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Run Java applications in systems which doesn't have JRE  RSS feed

 
Partheban Udayakumar
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Hi,

I am developing a desktop application in Java. I would like to run the application in all the systems irrespective of the JRE presence in the system. As I was going through the websites, I came to know embedding the JRE is an option. But in some sites its discouraged. How do you guys see this? I don't want to install JRE but run Java with the embedded JRE. Is it possible?
 
Dipta P Banerjee
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Not sure about the exact reason for not installing JRE to your target machines since installing JRE in a machine is quite common and user will accept that without any concerns if he has trust on your application. Most (or all) the applications written in Java expects that the target machine should have JRE.

In extreme case if you want to run the application in a machine which does not have JRE installed, I guess you have to use script based installer, which will first check the existence JRE, if not present then install the same and then will configure your package (if require).

There are some installers available (example IzPack) but I guess those installer will itself required JRE to be installed. You can look for any script based installer or write your own
 
Winston Gutkowski
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Partheban Udayakumar wrote:I am developing a desktop application in Java. I would like to run the application in all the systems irrespective of the JRE presence in the system. As I was going through the websites, I came to know embedding the JRE is an option. But in some sites its discouraged. How do you guys see this? I don't want to install JRE but run Java with the embedded JRE. Is it possible?

I see it as two diametrically opposed requirements.

If you want to run it on a system that doesn't have a JRE (though why one wouldn't these days, I have no idea) you have no choice but to embed it; and, if the target system doesn't allow embedded JRE's, then it won't work.

It's possible that you could get into the business of signed jars and the like, but it sounds like a lot of cack to me.

I think a better question might be: If it's likely to be run on a system that doesn't have a JRE, why are you writing it in Java?

The language needs a JRE in order to run, and I suspect that, after twenty years, most customers understand this - indeed it's a selling point (or used to be).

HIH

Winston
 
Partheban Udayakumar
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Dipta P Banerjee Winston Gutkowski,

Thanks for your comments. We are planning to provide the software through web. So we decided, it is better if we provide JRE with the application. And is there any way where we can activate JRE only when we run our jar? or silent installation of JRE without any prompt?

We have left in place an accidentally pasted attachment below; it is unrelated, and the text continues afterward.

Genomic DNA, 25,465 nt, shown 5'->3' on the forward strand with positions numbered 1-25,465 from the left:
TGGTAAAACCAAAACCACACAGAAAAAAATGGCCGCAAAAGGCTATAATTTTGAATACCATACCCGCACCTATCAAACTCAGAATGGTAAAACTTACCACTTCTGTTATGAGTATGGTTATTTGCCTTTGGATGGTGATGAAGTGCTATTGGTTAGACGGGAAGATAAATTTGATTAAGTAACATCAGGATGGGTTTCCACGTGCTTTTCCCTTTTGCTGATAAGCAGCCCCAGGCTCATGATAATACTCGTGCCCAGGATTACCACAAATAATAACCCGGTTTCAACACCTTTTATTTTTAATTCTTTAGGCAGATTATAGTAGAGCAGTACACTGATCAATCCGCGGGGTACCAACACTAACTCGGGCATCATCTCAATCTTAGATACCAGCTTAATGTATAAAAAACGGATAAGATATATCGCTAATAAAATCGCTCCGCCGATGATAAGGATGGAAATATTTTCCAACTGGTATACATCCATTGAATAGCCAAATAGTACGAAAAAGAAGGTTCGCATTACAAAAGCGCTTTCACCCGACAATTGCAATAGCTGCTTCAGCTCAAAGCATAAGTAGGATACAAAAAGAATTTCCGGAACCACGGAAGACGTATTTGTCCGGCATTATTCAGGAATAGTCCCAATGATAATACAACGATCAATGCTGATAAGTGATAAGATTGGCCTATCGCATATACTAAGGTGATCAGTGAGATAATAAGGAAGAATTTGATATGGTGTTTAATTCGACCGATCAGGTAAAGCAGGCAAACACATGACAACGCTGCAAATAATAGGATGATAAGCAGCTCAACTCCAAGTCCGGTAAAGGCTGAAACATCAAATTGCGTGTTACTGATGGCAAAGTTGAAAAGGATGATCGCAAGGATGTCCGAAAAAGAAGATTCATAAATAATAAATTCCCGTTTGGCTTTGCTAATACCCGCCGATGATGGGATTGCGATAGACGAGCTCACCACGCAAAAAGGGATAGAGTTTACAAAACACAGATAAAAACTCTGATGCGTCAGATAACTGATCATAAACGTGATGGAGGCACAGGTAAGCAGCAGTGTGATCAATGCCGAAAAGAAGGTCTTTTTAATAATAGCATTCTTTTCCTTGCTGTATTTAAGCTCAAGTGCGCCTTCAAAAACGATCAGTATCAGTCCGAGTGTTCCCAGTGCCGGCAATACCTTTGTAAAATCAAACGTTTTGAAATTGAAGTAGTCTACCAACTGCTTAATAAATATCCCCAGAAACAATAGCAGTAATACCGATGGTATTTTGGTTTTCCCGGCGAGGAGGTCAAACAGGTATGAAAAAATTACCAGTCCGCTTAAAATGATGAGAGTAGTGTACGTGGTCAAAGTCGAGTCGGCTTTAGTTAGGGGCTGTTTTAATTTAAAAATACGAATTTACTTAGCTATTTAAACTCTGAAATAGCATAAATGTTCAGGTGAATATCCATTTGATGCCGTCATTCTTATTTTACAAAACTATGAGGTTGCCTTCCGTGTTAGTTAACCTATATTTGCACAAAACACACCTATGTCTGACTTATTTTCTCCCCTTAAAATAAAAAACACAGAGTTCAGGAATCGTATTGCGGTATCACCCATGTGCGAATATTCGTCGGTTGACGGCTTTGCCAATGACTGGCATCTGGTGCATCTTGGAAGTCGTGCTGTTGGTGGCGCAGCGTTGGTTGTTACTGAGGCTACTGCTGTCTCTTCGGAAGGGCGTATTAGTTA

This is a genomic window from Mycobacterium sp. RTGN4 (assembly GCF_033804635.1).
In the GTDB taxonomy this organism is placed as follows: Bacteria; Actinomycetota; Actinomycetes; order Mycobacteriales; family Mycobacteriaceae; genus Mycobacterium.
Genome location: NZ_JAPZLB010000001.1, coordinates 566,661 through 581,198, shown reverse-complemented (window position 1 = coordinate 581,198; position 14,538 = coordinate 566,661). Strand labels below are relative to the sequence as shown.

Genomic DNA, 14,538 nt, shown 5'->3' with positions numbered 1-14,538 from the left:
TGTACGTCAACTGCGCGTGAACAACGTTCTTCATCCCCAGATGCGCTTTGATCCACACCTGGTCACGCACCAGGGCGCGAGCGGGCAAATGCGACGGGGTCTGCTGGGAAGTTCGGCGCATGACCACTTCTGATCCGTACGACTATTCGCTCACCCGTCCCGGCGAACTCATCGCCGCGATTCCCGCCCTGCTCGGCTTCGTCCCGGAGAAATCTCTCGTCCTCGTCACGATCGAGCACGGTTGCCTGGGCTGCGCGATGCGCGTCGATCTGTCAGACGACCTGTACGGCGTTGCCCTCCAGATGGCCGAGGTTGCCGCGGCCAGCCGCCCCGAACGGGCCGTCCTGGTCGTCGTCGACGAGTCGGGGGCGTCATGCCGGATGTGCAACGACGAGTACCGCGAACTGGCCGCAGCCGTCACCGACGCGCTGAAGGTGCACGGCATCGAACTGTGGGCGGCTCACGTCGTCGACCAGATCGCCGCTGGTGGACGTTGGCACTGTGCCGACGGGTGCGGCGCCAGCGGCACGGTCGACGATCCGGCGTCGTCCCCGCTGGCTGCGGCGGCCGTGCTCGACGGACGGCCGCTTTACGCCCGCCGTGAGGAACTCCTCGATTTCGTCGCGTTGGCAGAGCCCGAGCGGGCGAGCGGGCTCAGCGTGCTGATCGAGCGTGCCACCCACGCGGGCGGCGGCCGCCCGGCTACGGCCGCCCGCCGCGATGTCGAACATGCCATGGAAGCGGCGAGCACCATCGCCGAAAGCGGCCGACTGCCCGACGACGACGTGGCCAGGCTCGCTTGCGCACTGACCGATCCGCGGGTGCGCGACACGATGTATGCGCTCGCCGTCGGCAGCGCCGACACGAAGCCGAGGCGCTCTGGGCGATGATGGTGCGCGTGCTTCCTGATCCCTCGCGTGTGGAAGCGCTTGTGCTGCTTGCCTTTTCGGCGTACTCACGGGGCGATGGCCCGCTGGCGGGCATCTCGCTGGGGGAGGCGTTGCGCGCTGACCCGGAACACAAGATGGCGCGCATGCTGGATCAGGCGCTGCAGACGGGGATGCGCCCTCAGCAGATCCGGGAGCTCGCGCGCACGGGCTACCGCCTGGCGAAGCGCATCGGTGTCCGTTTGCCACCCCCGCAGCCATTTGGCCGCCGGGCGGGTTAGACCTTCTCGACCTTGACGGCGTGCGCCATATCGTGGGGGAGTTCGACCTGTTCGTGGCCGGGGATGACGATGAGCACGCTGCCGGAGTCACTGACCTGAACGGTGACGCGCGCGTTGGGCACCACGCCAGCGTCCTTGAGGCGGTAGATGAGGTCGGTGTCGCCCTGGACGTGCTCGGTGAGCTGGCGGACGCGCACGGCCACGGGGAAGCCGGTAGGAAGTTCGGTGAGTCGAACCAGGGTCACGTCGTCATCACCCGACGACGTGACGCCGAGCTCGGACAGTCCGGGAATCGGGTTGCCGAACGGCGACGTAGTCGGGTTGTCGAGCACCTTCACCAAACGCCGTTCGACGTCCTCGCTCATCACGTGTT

Dipta P Banerjee
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I never tried to install it silently, but you can give it a try with the /s option with the installer. Please refer to http://www.oracle.com/technetwork/java/javase/silent-136552.html for the details
 
Ulf Dittmer
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We are planning to provide the software through web.

Given that, have you considered distributing via JNLP/JavaWebStart? I believe the deployment scripts for that recognize the absence of a JRE, and offer a convenient way to download and install it.
 
Partheban Udayakumar
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Dipta,

Thanks for the link. I will definetly try it out and get back if I have more questions. Is it possible to run the app without jre installation. Obviously jre will be present but without installing it. Use jre only when the application runs.

Ulf,

We have developed it for Windows only as it involves some networking commands, so we are gonna make it an exe and upload it to our webpage. I don't have enough exposure on JNLP or Java Web Start, could you throw me some light on it?
 
Ulf Dittmer
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We have developed it for Windows only as it involves some networking commands, so we are gonna make it an exe and upload it to our webpage. I don't have enough exposure on JNLP or Java Web Start, could you throw me some light on it?

IMO, a .exe is about the worst way you could distribute a Java program, even if you're just targeting Windows. Start reading here: http://docs.oracle.com/javase/tutorial/deployment/index.html. You can omit the chapter on applets.
 
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